Black journalist found success in old Hawaii
HISTORY is full of remarkable people unjustly forgotten. Frank Marshall Davis (1905-1987) is among them. A respected poet of the later Harlem Renaissance, he was also a campaigning black journalist with strong left-wing views in the '40s and '50s, when "Red Blacks" were particularly demonized.
This might be the reason he moved permanently to tolerant, ethnically rich Honolulu in 1948 and became a well-known island journalist and political activist.
"Writings of Frank Marshall Davis: A Voice of the Black Press"
Edited by John Edgar Tidwell
(University Press of Mississippi)
221 pages, $40
Davis quickly identified with native Hawaiians and recorded with pleasure that they returned the compliment: "You black, me black, you my friend," an elderly Hawaiian tells him. "We black people got to stick together, huh?" Another one says, "You're kanaka, you. If any haole jump on you, you call me, I fight him. Mo' better I fight for my kanaka, huh?"
As this suggests, Davis' columns in the Honolulu Record, Chicago Evening Bulletin, Whip, Gary American and Atlanta Daily World were outspokenly committed to the plight of the underprivileged. He was often ahead of his time, condemning the incarceration of Japanese Americans in World War II, predicting the hand-over of Hong Kong and the rise of industrialized China, and forecasting the modern civil rights movement.
He wrote in 1943: "There's no reason under the sun, why 13,000,000 people, the Negroes of America, can't agree on a workable program and walk together strongly to gain the things we want.
"We need this solidarity. Who'll take the lead in achieving it?" At the time, Martin Luther King Jr. was just 14 years old.
Davis' accomplishments as a poet and journalist are increasingly recognized today, thanks largely to the tireless work of his biographer, champion and editor, John Edgar Tidwell, professor of English at the University of Kansas.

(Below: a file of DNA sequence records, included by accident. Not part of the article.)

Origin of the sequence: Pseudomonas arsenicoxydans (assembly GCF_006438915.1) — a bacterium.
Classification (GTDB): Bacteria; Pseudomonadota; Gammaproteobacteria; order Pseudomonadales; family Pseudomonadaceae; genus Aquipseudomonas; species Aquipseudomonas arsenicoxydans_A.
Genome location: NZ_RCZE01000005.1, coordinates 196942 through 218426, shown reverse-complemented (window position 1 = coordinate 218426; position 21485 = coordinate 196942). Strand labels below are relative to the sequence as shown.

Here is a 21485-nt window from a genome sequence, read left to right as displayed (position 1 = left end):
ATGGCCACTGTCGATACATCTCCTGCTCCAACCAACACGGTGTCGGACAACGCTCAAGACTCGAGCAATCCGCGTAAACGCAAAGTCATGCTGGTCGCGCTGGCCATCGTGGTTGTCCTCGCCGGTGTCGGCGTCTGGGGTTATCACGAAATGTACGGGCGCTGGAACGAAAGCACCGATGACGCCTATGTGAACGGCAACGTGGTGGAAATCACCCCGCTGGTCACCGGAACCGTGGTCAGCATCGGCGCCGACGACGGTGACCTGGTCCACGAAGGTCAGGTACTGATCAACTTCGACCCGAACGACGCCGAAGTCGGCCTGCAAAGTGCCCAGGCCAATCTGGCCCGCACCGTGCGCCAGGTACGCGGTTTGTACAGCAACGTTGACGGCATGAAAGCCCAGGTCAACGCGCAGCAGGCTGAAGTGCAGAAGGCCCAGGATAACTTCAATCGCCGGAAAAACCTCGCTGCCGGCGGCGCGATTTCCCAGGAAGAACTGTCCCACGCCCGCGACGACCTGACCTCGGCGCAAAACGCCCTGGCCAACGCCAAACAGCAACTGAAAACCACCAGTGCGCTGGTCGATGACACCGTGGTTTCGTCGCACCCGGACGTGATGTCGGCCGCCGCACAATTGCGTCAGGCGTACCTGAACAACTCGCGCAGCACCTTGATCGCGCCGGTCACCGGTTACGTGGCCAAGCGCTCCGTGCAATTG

"Writings of Frank Marshall Davis" is a neatly edited anthology of Davis' journalism over more than 40 years. The entries are grouped thematically rather than chronologically: music (Davis was an avid jazz fan), African-American literature, political commentary and, perhaps most interesting for Star-Bulletin readers, island life as he experienced it.
Davis loved Hawaii, "this rainbow land of beautiful color mixtures." He published a series of articles under the heading "Democracy, Hawaiian-style," containing observations that are acute and frequently amusing. Sometimes the rainbow gives way to "a land of ethnic hash" in which one might find "sizable prejudice against both Japanese and mainland whites."
He writes in 1949 that Hawaiians often manifest prejudices "more complex than those on the mainland, where feeling is directed primarily against Negroes and Jews."
More often, Davis' observations are simply thought-provoking. Local people are so good-looking, he says, that "a Caucasian girl has to be sensationally beautiful to get a play even from white boys." Richard Wright's "Native Son" (1940) is "the greatest novel yet by an American Negro."
Jazz is "tied up not only with the Negro's struggle for equality, but with the democratic aspirations of all other people."
Many of Davis' asides will elicit wry smiles from modern readers. Honolulu has high prices and a housing shortage. The Willard Hotel "is a tourist trap and costs you 10 bucks a day" (!). And finally, "If there is any animal which considers itself the lord of all creation, it is the white American tourist in a different land."
The more things change, the more they are the same.
is a published author, scholar in residence at Brigham Young University-Hawaii and adjunct professor of English at TransPacific Hawaii College. E-mail him at firstname.lastname@example.org